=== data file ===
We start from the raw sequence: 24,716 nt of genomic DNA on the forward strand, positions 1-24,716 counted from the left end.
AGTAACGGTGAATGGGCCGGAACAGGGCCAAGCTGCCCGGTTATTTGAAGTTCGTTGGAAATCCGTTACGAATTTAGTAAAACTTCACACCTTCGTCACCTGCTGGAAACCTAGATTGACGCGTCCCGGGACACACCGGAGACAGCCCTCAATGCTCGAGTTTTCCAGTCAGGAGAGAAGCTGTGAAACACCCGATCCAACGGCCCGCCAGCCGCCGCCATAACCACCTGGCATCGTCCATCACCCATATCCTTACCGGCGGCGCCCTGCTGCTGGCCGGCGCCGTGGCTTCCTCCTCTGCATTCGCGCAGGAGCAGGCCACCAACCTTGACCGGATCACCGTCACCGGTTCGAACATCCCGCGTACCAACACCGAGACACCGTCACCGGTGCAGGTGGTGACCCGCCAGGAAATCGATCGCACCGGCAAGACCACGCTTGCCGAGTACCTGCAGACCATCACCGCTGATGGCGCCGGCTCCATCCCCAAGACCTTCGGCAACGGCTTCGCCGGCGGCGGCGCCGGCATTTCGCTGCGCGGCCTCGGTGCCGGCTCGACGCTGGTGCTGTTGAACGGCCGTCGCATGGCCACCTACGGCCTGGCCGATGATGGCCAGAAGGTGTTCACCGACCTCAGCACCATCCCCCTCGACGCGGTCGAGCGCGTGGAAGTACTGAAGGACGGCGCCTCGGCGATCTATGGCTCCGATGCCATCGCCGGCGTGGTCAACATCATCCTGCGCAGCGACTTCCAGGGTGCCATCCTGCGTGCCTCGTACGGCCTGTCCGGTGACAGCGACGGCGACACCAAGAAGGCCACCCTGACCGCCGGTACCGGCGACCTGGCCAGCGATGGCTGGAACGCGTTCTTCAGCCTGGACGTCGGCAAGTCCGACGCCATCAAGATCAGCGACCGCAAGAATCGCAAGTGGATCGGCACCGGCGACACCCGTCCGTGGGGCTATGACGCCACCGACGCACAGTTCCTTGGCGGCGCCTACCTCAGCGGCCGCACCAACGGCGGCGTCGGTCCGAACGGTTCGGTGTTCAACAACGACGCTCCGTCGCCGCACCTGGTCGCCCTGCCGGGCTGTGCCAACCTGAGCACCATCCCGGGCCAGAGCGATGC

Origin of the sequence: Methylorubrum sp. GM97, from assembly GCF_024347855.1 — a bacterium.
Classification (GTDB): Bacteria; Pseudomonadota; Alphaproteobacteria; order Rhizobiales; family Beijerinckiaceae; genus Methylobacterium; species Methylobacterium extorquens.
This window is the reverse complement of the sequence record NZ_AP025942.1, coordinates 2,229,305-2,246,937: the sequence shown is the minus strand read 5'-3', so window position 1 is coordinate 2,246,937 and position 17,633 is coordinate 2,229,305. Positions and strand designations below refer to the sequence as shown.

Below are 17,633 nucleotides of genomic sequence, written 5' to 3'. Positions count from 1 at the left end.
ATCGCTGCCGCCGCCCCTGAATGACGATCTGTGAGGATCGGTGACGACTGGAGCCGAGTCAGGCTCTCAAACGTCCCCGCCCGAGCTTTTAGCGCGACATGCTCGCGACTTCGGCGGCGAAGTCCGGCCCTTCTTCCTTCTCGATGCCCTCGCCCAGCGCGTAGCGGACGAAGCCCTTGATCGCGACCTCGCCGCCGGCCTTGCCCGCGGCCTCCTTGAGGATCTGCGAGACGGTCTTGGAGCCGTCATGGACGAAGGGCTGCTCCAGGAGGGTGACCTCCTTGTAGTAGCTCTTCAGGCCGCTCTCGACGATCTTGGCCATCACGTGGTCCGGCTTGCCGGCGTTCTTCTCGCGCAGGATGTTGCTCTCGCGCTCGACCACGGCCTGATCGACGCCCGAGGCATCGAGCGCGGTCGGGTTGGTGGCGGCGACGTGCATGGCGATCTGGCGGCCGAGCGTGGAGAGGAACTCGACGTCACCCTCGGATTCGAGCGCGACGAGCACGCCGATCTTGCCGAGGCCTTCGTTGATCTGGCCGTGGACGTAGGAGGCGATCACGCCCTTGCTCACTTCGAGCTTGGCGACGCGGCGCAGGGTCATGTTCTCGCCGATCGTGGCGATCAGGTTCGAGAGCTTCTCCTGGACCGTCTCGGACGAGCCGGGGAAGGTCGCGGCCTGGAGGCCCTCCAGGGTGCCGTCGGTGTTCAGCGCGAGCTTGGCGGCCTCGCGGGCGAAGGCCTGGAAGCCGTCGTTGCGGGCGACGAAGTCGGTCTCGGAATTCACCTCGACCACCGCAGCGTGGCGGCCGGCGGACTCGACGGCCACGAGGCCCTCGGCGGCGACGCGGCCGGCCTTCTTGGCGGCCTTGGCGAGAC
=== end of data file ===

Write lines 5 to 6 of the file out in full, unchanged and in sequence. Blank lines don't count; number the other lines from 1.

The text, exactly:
This window is the reverse complement of the sequence record NZ_AP025942.1, coordinates 2,229,305-2,246,937: the sequence shown is the minus strand read 5'-3', so window position 1 is coordinate 2,246,937 and position 17,633 is coordinate 2,229,305. Positions and strand designations below refer to the sequence as shown.

Below are 17,633 nucleotides of genomic sequence, written 5' to 3'. Positions count from 1 at the left end.